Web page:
The Role of PET and PET-CT Scanning in Assessing Response to Neoadjuvant Therapy in Esophageal Carcinoma.

Deutsches Arzteblatt international

PubMedID: 26356551

Schröer-Günther M, Scheibler F, Wolff R, Westwood M, Baumert B, Lange S. The Role of PET and PET-CT Scanning in Assessing Response to Neoadjuvant Therapy in Esophageal Carcinoma. Dtsch Arztebl Int. 2015;112(33-34):545-52.
BACKGROUND
The response to neoadjuvant (radio-)chemotherapy for esophageal carcinoma is often assessed with the aid of positron-emission tomography (PET), either alone or in combination with computed tomography (PET-CT). In this review, we discuss the diagnostic validity and clinical benefit of these imaging techniques.

METHODS
We systematically searched the Medline, Embase, and Cochrane Library databases for randomized controlled trials (RCTs) and controlled clinical trials (CCTs) comparing PET-CT with conventional techniques such as endosonography and CT. We then determined the diagnostic validity of these methods on the basis of information from published systematic reviews, updated with further information from more recent primary studies.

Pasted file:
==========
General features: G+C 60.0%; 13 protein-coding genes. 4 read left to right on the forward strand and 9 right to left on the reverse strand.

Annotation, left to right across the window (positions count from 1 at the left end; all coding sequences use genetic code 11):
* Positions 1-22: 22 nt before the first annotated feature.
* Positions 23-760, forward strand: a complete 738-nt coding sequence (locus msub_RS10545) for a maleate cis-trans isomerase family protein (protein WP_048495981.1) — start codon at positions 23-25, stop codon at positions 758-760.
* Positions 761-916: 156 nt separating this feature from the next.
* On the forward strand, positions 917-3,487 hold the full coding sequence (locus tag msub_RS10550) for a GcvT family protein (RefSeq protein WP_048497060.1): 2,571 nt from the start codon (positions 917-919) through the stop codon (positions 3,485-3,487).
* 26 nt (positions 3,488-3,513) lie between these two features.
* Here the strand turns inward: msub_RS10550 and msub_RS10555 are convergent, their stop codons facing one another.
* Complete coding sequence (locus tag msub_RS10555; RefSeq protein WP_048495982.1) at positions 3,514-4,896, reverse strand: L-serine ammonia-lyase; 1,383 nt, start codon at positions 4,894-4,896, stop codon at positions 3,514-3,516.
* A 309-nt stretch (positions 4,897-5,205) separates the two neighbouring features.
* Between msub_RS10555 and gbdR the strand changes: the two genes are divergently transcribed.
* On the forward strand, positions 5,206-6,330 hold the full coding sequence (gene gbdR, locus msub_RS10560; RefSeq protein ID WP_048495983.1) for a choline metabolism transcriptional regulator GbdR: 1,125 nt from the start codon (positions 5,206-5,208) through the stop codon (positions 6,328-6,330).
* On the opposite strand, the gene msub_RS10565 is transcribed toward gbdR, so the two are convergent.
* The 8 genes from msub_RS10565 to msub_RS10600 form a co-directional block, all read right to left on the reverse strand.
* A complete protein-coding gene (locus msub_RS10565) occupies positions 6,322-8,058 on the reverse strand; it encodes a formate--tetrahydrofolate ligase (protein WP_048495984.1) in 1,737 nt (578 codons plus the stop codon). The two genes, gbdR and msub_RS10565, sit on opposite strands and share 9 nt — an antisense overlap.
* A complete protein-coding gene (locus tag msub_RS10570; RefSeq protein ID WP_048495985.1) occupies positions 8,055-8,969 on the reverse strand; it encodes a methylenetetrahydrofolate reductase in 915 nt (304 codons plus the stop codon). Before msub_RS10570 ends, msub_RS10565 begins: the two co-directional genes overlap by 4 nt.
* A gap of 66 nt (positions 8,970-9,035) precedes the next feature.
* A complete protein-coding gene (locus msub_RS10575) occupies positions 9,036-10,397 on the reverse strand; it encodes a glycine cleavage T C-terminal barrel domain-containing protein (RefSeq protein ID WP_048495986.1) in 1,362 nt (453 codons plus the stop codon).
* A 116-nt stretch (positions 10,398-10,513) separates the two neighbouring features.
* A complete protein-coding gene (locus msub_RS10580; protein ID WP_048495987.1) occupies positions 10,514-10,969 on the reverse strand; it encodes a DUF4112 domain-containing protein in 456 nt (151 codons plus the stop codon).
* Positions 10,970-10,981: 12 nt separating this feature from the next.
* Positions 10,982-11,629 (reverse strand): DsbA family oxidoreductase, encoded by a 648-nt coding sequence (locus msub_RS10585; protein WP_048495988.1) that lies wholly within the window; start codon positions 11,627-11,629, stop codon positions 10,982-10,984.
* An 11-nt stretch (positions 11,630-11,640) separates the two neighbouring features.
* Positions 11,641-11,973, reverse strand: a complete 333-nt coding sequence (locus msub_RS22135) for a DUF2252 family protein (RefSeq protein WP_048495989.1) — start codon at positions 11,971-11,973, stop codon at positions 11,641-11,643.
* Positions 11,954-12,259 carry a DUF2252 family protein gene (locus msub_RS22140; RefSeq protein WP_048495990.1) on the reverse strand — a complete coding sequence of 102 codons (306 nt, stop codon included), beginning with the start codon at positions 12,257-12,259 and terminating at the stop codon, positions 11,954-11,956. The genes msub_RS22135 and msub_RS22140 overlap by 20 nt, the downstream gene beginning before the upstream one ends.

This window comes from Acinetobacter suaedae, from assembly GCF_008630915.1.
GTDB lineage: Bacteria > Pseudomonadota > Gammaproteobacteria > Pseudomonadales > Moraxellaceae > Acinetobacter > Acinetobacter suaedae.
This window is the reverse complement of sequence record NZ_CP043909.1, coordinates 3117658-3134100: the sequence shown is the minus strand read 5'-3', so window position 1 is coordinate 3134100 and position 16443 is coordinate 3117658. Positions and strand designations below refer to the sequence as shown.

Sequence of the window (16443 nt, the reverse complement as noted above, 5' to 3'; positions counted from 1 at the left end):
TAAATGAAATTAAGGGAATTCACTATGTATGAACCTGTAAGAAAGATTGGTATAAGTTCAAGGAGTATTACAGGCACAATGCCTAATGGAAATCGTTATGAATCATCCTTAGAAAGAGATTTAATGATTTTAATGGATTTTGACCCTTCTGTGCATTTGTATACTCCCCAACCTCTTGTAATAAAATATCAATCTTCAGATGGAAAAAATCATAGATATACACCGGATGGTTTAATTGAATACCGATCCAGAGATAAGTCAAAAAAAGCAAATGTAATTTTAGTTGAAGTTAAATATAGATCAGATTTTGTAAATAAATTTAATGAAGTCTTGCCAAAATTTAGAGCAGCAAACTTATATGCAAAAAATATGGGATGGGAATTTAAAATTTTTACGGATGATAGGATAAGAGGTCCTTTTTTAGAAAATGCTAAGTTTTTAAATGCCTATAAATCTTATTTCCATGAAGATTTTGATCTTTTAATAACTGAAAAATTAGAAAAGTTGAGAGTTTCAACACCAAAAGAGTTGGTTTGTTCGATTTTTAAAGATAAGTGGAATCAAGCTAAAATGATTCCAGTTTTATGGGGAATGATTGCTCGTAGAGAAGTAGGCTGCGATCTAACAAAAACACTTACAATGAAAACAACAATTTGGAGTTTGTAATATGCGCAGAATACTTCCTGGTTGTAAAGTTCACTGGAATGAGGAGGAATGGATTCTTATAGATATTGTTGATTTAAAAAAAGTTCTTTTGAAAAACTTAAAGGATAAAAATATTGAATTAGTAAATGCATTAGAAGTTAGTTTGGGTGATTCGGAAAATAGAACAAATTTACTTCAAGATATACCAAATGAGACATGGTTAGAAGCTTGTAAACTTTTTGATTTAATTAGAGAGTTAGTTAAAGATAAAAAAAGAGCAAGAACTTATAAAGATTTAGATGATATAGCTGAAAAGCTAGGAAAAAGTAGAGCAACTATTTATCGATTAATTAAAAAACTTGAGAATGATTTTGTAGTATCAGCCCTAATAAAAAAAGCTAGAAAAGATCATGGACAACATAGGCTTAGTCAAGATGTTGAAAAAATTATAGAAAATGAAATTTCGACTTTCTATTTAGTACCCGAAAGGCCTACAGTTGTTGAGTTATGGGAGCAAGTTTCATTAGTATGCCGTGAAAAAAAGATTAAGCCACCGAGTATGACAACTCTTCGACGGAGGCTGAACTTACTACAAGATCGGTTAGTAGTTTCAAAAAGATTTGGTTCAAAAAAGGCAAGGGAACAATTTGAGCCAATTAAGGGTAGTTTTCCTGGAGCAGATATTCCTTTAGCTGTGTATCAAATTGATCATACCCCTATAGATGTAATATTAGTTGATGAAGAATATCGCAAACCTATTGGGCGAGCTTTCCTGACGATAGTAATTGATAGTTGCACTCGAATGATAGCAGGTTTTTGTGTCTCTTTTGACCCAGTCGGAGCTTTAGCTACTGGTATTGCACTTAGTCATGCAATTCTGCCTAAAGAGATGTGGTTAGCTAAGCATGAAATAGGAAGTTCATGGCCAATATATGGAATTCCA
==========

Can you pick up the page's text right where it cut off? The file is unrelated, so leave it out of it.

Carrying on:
RESULTS
We did not find any RCTs that addressed the question of the patient-relevant benefit of PET-CT. We found 20 studies of diagnostic methods, carried out on a total of 854 patients, of whom 82.2% were male. These studies had a high potential for bias. In two of them, PET-CT was directly compared with endosonography or CT. Estimates of sensitivity and specificity varied widely across studies. 54% of all patients (median value across studies) had no histopathological response to therapy at the end of treatment. Taking a reduction of the standard uptake value (SUV) by at least 35% as a threshold criterion, we found that the median negative predictive value of PET across all studies was 86.5.

CONCLUSION
There is no robust evidence for a patient-relevant benefit of PET and PET-CT in patients with esophageal carcinoma. PET could potentially be used to distinguish treatment responders from non-responders after the first cycle of treatment. RCTs with patient-relevant endpoints will be needed in order to determine whether this is useful.